The writers strike of 2023 is about to begin.
The Writers Guild of America (WGA) is calling for a strike against the Alliance of Motion Picture and Television Producers (AMPTP) after the two sides failed to reach a deal on a new minimum bargaining agreement that is set to expire tonight, May 1. The strike will be effective at 12:01 AM PT on Tuesday, May 2, the guild announced in a tweet.
The guild “unanimously” rejected the final proposal from the AMPTP before the deadline and the board council unanimously voted to strike based on a proposal that the guild said amounted to turning writing into a “gig economy.”
“Though we negotiated intent on making a fair deal—and though your strike vote gave us the leverage to make some gains—the studios’ responses to our proposals have been wholly insufficient, given the existential crisis writers are facing. The companies’ behavior has created a gig economy inside a union workforce, and their immovable stance in this negotiation has betrayed a commitment to further devaluing the profession of writing,” the guild said in a statement Monday. “From their refusal to guarantee any level of weekly employment in episodic television, to the creation of a ‘day rate’ in comedy variety, to their stonewalling on free work for screenwriters and on AI for all writers, they have closed the door on their labor force and opened the door to writing as an entirely freelance profession. No such deal could ever be contemplated by this membership.”
The guild added in its tweet thread that picket lines will hit the streets on Tuesday afternoon. The writers are also scheduled to have a meeting hosted by WGA leadership at the Shrine Auditorium in Los Angeles on Wednesday.
In a statement, the AMPTP said that negotiations concluded “without an agreement” late on Monday, with the sticking points being “mandatory staffing” and “duration of employment,” which it says are “Guild proposals that would require a company to staff a show with a certain number of writers for a specified period of time, whether needed or not.”
“The AMPTP presented a comprehensive package proposal to the Guild last night which included generous increases in compensation for writers as well as improvements in streaming residuals. The AMPTP also indicated to the WGA that it is prepared to improve that offer, but was unwilling to do so because of the magnitude of other proposals still on the table that the Guild continues to insist upon,” the studios said in a statement to IndieWire. “The AMPTP member companies remain united in their desire to reach a deal that is mutually beneficial to writers and the health and longevity of the industry, and to avoid hardship to the thousands of employees who depend upon the industry for their livelihoods. The AMPTP is willing to engage in discussions with the WGA in an effort to break this logjam.”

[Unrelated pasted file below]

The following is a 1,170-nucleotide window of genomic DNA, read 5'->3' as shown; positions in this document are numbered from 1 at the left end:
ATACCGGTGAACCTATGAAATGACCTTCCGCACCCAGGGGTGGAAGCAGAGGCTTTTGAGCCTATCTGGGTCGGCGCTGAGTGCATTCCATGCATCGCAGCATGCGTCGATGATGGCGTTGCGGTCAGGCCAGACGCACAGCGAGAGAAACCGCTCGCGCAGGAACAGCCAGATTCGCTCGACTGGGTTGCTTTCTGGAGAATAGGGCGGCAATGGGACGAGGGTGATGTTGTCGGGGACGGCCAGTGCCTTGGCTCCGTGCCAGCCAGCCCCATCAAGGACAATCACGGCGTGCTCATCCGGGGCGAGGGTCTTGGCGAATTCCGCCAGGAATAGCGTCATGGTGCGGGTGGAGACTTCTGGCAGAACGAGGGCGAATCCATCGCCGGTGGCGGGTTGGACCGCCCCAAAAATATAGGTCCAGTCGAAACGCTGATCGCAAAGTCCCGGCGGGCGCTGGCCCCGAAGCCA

“Here is what all writers know: the companies have broken this business,” the WGA continued in a statement. “They have taken so much from the very people, the writers, who have made them wealthy. But what they cannot take from us is each other, our solidarity, our mutual commitment to save ourselves and this profession that we love. We had hoped to do this through reasonable conversation. Now we will do it through struggle. For the sake of our present and our future, we have been given no other choice.”
WGA’s more than 11,500 members will immediately cease any work on writing, developing, pitching, or selling scripts, and writers will inform their agents to return any spec scripts and to stop negotiating on their behalf. The guild last week released a long list of detailed rules about what writers cannot do during a strike and how to inform the guild of any strikebreaking activity.
As of Thursday, the studios put forth an offer on a new MBA, and the guild countered, and they’ve been meeting throughout the weekend up until the May 1 deadline. But the sides have been far apart since negotiations began back in late March, and a writers strike has seemed inevitable for weeks to many across town. The call for a strike comes after 97.78 percent of voting members authorized the guild to strike — an all-time record in terms of turnout and support.
Writers have demanded a living wage and believe the boom in streaming has devalued their work. The guild has further fought for more consistent residual payments and a revised formula for calculating residuals when it applies to streaming, regulation on the practice of so-called “mini-rooms,” and rules over what material the studios can use from AI-generated sources. The studios meanwhile are in the midst of layoffs, consolidation, and stalled growth in content spending, while recognizing the need to make their streaming services profitable rather than just chase subscribers. The studios will also soon begin negotiations with Hollywood’s other major guilds, the Directors Guild of America (DGA) and the Screen Actors Guild (SAG), both of whom have contracts expiring on June 30. Additionally, the International Brotherhood of Teamsters has made clear that its members will not cross picket lines.
A writers strike was narrowly averted at the last minute back in 2017, but the last time the writers went on strike back in 2007, the work stoppage lasted for 100 days and stretched into February 2008. The town effectively shut down, with TV seasons delayed or cut short, and reports have estimated that Hollywood’s economy lost $2.1 billion as a result.
While it’s unclear how long a strike could last today, with more viewing options, the conditions today are not the same as they were in 2007, and studios are more prepared than ever should a strike be prolonged.